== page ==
The notion that corporate strategy should be at the heart of any financial communication program may seem obvious, but the two aca­demics' research indicated that all too often it was not. Many compa­nies, apparently, felt that communicating too much about their strate­gic vision might give mean handing over competitive information to rivals. Others were sensitive about creating overblown expectations. Others focus their efforts on past successes, preferring not to deal with the uncertain future.
"Even if profitability has been impressive, it's wise to let others know that it is the result of sound planning and not just being in the right industry at the right time," says Higgins. He illustrates with an example: "People Express, despite its phenomenal growth in the early years, failed to convince the financial commu­nity that the strategic reasons for this impressive performance were sustain­able."
On the other hand, Higgins says, General Electric is a company that has enjoyed sustained strategic credibility, convincing the financial community that its success has been planned, not accidental. It is clear that GE CEO Jack Welch understands the importance of communicating strategy. In the late-'80s, when the company's stock was undervalued, he wrote in his annual report that: "Perhaps a strategy that appears to us crystal clear and con­sistent—because we live by it—seems less so to some of our key constituencies in the media and financial community. This is more likely a failure of our com­munications effort rather than one of understanding."
That was certainly the case at Air Products, where the culture did not tra­ditionally place a premium on commu­nication, and where the public relations function had traditionally been orga­nized around product publicity rather than corporate strategy. Says Ramundo: "Left to their own devices, analysts will write about and focus on per­formance quarter by quarter. The communications challenge is to give them a more long-term perspective. Like many companies, we had not always been successful in providing them with what they needed in order to do that."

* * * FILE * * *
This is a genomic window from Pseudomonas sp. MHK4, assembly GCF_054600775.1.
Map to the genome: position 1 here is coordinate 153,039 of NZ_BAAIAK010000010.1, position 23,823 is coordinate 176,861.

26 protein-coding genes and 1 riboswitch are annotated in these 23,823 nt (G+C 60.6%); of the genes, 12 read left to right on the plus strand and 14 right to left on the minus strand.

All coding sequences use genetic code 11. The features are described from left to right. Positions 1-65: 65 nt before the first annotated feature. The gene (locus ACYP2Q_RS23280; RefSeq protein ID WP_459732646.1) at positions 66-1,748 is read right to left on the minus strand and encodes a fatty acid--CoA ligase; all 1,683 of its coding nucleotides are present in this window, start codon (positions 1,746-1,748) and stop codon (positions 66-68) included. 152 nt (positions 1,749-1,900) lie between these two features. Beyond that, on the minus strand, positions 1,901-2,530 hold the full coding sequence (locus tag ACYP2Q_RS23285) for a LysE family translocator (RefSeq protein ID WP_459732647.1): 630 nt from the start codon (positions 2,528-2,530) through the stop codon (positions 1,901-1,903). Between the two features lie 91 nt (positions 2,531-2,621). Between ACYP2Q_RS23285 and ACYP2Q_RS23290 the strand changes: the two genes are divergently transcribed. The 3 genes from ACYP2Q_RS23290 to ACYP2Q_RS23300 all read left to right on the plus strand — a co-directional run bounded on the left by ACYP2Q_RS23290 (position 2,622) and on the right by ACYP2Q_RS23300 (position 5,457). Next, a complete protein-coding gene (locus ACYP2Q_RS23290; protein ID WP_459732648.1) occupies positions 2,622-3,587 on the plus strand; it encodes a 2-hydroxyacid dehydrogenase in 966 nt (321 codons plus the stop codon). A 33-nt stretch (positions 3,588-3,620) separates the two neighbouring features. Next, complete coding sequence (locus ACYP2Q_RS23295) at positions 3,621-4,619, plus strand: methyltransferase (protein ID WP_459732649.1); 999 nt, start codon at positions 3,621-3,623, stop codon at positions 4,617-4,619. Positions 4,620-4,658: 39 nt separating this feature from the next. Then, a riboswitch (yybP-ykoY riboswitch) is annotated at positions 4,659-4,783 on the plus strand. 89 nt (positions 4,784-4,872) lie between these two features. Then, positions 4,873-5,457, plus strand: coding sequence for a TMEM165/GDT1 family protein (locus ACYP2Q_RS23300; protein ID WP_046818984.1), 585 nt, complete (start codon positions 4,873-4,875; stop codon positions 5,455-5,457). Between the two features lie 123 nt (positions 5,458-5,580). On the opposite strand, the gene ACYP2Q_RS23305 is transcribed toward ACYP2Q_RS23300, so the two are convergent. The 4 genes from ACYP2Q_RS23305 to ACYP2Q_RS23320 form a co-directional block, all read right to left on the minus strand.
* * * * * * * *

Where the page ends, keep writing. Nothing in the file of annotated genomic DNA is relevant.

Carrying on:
The company's communications efforts were realigned to focus intensely on strategy. The key message was that Air Products & Chemicals had refined in strategies early in 1987 and that the new strategies fit the company's key strengths while taking advantage of larger trends of business globalization and interest in the environment.
This was particularly evident in the company's annual reports. Prior to 1989, these tended to be relatively traditional documents, character­ized by their high-gloss design, reassuring photographs of senior man­agement hard at work, and vague generalizations. They focused on the past year's accomplishments rather than how they might contribute to the company's future. Since then, however, ARs have been much more focused on strategic issues, with titles such as Building Value: Focused Strategies for Growth Businesses, and Air Products' Culture: A Foundation for Performance. Much of the gloss is gone, the sizzle replaced with steak.
The communications program demanded the involvement of Dex Baker and chief financial officer Jerry White to overcome a culture that was somewhat conservative and not enamored of public relations. White says that the company's founder and those who succeeded him were "not particularly comfortable" in the role of communicators, and that through the '60s and much of the '70s the dominant attitude within the company was to "keep a low people, say as little as possi­ble, and that way people won't misinterpret what you say."
In the early '80s, when White became CFO, the company was just coming to feel that there might actually be a benefit to conducting a more active communica­tions campaign to ensure that all its major constituencies—local communities, employees, customers and shareholders—understood where the company was going. More important, the company felt it had something important to talk about: its vision of a new market that was going to be driven more by environmental forces by economic forces, a market Air Products was well-positioned to exploit.